Men really do need sea-monsters in their personal oceans
On December 5, 1941, John Steinbeck’s nonfiction book, The Sea of Cortez: A Leisurely Journal of Travel and Research, was published. Co-authored by Steinbeck and marine biologist Ed Ricketts, the work was written shortly after the pair’s voyage to the Gulf of California to study aquatic life. In 1951 it was republished as The Log from the Sea of Cortez. Ricketts was the inspiration for the character Doc in Steinbeck’s Cannery Row.
I’m fascinated with the stories that we tell. Real histories become fantasies and fairy tales, morality tales and fables.
Kara Walker (born November 26, 1969) is a MacArthur “genius grant” winner and artist who’s become internationally known for using black cut-paper silhouettes to portray the African American experience in the antebellum South. Among the books containing her work and comments are Kara Walker: Pictures from Another Time, Kara Walker: Narratives of a Negress, and After the Deluge.
Why be so bloody miserable when you can pick up a good book or watch a great television drama?
Michael Dobbs (born November 14, 1948) not only wrote the political thriller House of Cards, which has been adapted into an award-winning Netflix series, but he has long been involved in British politics. He was an adviser to Prime Minister Margaret Thatcher, and he became a member of the House of Lords in 2010.
Happy birthday, Whoopi Goldberg! The Oscar-winning actress/comedian (born November 13, 1955) laces her writing with the same witty humor and buoyant spirit that resonate through her TV, film, and theater work. She writes honestly about life (Is It Just Me?: Or Is It Nuts Out There?) and navigating relationships (If Someone Says “You Complete Me,” Run!), and she’s done a children’s book series called Sugar Plum Ballerinas.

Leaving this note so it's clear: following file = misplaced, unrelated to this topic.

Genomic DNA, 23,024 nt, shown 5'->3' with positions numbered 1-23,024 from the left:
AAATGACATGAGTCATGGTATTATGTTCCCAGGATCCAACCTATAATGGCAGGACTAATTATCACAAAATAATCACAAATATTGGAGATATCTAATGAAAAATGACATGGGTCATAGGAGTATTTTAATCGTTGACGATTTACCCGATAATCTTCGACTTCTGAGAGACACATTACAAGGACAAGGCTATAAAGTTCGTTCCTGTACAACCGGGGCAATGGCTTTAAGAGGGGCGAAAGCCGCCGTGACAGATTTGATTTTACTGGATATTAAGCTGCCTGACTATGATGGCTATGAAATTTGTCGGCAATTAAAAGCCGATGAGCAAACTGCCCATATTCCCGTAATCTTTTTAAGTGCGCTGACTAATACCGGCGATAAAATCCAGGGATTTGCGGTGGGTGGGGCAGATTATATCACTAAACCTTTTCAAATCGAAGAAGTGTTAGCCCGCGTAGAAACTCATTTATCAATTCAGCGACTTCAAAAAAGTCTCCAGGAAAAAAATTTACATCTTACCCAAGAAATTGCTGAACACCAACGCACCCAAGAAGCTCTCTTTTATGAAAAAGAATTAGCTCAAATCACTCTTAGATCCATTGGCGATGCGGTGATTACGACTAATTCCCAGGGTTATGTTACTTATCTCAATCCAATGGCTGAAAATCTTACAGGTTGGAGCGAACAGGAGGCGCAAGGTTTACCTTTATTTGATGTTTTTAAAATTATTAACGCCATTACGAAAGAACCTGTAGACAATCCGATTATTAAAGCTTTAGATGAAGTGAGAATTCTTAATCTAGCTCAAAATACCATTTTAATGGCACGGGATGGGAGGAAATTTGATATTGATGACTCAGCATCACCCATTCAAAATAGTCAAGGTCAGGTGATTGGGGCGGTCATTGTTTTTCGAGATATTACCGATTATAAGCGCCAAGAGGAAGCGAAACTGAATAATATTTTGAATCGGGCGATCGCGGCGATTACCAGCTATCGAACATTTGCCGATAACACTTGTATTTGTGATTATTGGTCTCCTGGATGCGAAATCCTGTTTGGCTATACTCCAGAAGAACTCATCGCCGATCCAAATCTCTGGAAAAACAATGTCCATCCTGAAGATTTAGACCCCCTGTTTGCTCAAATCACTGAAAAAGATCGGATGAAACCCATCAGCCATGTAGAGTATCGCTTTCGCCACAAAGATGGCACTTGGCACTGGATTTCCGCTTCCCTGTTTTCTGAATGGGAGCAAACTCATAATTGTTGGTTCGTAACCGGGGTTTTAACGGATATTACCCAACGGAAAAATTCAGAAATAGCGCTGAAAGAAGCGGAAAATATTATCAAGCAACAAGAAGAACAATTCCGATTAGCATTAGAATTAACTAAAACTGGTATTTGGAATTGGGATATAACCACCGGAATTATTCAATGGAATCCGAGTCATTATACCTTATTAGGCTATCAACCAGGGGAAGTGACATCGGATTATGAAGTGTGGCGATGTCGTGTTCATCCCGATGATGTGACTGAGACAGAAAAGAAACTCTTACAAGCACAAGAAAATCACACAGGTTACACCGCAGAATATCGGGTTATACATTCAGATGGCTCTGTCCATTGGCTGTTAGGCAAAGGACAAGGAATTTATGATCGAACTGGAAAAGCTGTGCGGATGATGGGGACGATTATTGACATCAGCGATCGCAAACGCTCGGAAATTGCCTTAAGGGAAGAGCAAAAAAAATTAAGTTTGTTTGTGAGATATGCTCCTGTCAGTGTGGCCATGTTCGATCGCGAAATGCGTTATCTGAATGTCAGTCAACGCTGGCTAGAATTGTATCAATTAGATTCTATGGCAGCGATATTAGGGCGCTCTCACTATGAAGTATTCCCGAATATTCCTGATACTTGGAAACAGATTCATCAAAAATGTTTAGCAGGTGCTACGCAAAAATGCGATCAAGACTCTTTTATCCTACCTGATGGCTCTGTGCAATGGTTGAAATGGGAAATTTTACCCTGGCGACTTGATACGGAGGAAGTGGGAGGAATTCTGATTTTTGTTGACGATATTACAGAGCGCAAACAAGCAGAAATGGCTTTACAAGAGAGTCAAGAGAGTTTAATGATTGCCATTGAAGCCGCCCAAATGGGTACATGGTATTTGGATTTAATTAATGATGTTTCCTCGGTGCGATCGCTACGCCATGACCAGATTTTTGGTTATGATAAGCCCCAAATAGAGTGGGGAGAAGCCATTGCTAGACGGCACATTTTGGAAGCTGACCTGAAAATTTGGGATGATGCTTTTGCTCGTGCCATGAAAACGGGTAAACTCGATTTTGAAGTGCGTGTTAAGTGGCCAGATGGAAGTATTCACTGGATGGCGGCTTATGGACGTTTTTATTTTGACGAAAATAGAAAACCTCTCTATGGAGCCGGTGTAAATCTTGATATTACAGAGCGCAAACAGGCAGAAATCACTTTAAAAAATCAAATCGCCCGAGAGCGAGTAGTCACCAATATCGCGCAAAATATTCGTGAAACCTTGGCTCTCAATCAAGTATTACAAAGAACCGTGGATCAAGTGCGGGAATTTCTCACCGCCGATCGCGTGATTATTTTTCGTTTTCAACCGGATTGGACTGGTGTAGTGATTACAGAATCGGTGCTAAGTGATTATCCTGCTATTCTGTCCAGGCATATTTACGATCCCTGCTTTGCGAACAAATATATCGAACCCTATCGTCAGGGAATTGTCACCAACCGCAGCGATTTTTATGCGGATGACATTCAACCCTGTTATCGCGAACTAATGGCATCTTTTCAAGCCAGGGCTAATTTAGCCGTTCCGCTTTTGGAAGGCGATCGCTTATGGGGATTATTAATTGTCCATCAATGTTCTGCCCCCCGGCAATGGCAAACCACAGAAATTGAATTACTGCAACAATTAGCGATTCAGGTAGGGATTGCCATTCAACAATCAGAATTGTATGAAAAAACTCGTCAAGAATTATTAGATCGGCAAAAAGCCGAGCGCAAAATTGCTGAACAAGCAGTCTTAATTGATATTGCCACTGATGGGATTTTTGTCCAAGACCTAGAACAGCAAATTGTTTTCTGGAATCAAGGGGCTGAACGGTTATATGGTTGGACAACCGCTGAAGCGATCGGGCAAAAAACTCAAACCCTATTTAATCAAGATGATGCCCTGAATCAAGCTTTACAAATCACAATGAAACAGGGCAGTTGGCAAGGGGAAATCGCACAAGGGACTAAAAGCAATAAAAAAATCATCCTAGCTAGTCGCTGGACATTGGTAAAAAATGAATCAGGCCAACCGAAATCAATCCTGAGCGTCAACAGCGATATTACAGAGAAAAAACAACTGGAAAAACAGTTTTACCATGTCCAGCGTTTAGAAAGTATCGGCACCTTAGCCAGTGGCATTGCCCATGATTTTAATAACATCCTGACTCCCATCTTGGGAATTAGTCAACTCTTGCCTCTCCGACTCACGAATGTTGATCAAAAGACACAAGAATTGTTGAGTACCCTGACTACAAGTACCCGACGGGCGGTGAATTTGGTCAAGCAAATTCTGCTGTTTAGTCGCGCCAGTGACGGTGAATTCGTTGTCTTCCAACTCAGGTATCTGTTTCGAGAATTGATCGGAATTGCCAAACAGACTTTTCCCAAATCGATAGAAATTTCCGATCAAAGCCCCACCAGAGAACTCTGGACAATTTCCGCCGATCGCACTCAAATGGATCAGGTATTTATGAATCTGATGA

Let’s take a moment to Remember, Appreciate, and Thank All of our Men and Women who have Served in the Armed Forces so We can Have and Hold Dear the Freedoms we Enjoy.
The nicest veterans…the kindest and funniest ones, the ones who hated war the most, were the ones who’d really fought.
It’s Veterans Day and Kurt Vonnegut’s birthday. The bestselling author of Slaughterhouse-Five (born November 11, 1922) drew on his experiences during World War II to craft his satirical antiwar novel. He had been captured by the Germans and survived the firebombing of Dresden—an event that appears in the book. Among his other popular works are Cat’s Cradle, Breakfast of Champions, and God Bless You, Mr. Rosewater.
If your writing doesn’t keep you up at night, it won’t keep anyone else up either
James M. Cain
James M. Cain (born July 1, 1892) stopped thinking about a singing career and instead turned to writing hard-boiled American crime fiction. Lucky for us! He is best known for The Postman Always Rings Twice, Double Indemnity, and Mildred Pierce, each of which were adapted into hugely successful Hollywood films.
Heaven would never be heaven without you.
Love reading about worldwide apocalypses and infectious diseases? Then thank Richard Matheson. The science fiction and horror writer (born February 20, 1926) is credited with popularizing the concept with the publication of his influential—and repeatedly adapted—novel, I Am Legend.
Let the rain kiss you. Let the rain beat upon your head with silver liquid drops. Let the rain sing you a lullaby.
Harlem Renaissance icon Langston Hughes (born February 1, 1902) was elected class poet at his grammar school in Lincoln, Illinois. Though largely ambivalent about the “appointment” at the time, he began seriously writing short stories and poems a few years later.
The dead can survive as part of the lives of those that still live.
Happy birthday, Kenzaburō Ōe! The Nobel Prize winner owes his love of stories to his mother, who bought him The Adventures of Huckleberry Finn and The Wonderful Adventures of Nils when he was a young boy. Ōe has said he “will carry to the grave” the impact of these books on his life.